The Tavor, similar to the AR, is not the easiest to clean because of corners/rooms/hallways to have to get around in the receiver without a tear down-- unlike the open floor plan in the AK or Glock.

I mainly use paper towels to wipe off as much visible crud as possible, run a bore snake periodically, then lube contact parts with motor oil left over from empty containers after an oil change.
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Aussie E
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« Reply #6 on: November 28, 2018, 10:46:05 PM »

Maltby Penetrating Oil

AE
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xiaohan
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« Reply #7 on: November 29, 2018, 09:33:50 AM »

There are going to be lots of opinions on this topic.  For cleaning and general lubrication purposes CLP, Hoppes, or any other light oil will suffice.  You really don't need to go any further than this.  After cleaning I prefer to use an engine assembly oil on the bolt carrier assembly because it adheres to the metal long after application.  There are several different brands that will work including royal purple, permatex, amsoil, lucas, etc.  The issue with this is that in a desert environment the particles will adhere to the assembly oil.  This isn't a problem for me because I only go to back and forth to the range.  If I was deployed in a desert environment long-term I would just use CLP for cleaning and wipe down the weapon afterwards. 

A cautionary tale before I go.  When I was in the Marine Corps the weapon that I was issued for re-qualification had most of the blue removed from the upper receiver.  I asked the armorer what had happened to the weapon.  It happened that another Marine had previously used an oven cleaner on it.   Be careful when considering the use of non-standard cleaners. 
Thank you major.

So can I say after cleaning the rifle using CLP, it should be all good for short term storage and doesn't really need to do anything until firing it next time, correct?

The oil you used is for something extra protection? But it is not really mandatory, and shouldn't make too much difference if I only shot in the in door range.

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xiaohan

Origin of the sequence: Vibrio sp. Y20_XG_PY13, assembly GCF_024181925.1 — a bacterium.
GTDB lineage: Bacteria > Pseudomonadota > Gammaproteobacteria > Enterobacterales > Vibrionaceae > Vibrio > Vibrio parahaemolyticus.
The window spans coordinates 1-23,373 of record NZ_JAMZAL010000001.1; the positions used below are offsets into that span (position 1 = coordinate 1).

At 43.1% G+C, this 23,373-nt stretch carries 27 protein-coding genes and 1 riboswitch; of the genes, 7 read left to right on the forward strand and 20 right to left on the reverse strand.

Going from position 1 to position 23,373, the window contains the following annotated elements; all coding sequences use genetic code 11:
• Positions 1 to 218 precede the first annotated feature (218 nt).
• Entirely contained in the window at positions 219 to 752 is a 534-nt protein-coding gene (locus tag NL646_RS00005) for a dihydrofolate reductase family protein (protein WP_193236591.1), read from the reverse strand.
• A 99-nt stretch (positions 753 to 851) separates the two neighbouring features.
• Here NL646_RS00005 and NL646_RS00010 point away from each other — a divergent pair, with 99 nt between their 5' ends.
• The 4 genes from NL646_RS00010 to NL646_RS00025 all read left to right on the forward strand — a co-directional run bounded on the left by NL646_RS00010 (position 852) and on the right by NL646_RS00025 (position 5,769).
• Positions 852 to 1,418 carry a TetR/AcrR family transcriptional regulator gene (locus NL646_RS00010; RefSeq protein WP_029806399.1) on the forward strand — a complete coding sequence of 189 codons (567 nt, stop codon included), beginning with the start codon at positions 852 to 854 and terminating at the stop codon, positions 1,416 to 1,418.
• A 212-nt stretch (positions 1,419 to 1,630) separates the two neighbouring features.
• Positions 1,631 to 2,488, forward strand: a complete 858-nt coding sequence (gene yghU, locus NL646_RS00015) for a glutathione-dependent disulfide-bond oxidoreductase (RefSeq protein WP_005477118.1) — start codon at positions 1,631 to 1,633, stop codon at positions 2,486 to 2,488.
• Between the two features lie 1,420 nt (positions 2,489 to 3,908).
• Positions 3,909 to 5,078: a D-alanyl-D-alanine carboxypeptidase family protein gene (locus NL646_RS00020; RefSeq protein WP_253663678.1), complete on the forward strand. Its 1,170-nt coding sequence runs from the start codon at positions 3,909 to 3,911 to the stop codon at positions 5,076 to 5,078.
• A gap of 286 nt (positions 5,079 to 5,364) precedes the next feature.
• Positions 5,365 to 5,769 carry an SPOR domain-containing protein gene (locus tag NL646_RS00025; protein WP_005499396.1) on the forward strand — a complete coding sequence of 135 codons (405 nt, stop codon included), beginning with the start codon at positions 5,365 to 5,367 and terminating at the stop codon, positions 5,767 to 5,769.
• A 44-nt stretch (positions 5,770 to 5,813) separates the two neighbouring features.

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« Reply #8 on: November 29, 2018, 09:36:30 AM »

Well this thread will open the flood gates of opinions.

Me, I use Ballistol on all my fire arms. Militec is another good oil.

Needless to say there is a plethora of quality products out there for cleaning & lubing firearms.
Thank you.

I bought Ballistol CLP. But someone told me better use gun oil after applied CLP. Not sure if it is necessary.

If you are using the Ballistol, no need for any other products as far as I am concerned. For what it is worth, I have been using it for probably close to 20 years now & know that they used it on all their firearms for quite some time at Sig Academy / Sig Sauer in New Hampshire.

Thank you. That's what I thought after I read about CLP. From my understanding, it pretty much does all the clean, lubricate and protection in one product. Apply oil sounds like a traditional way for gun maintenance or extra after CLP is used. But bottom line, CLP should be enough for general  cleaning/protection of a firearm.
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xiaohan
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« Reply #9 on: November 29, 2018, 09:39:00 AM »

Gun cleaning is a religion.  Some are very devout, others are close to being non-believers (myself included).  ALL are fixed in their beliefs, and rituals -- which extend to the products, brands, and tools used.  Because there are many ways, indicates that there is no perfect way.

The Tavor, similar to the AR, is not the easiest to clean because of corners/rooms/hallways to have to get around in the receiver without a tear down-- unlike the open floor plan in the AK or Glock.

I mainly use paper towels to wipe off as much visible crud as possible, run a bore snake periodically, then lube contact parts with motor oil left over from empty containers after an oil change.
Thank you.

That make sense, it's all about personal preference.

I do the cleaning just like it mentioned on youtube video using a CLP. But would consider to get some gun oil just for the the action, receiver part which moves a lot.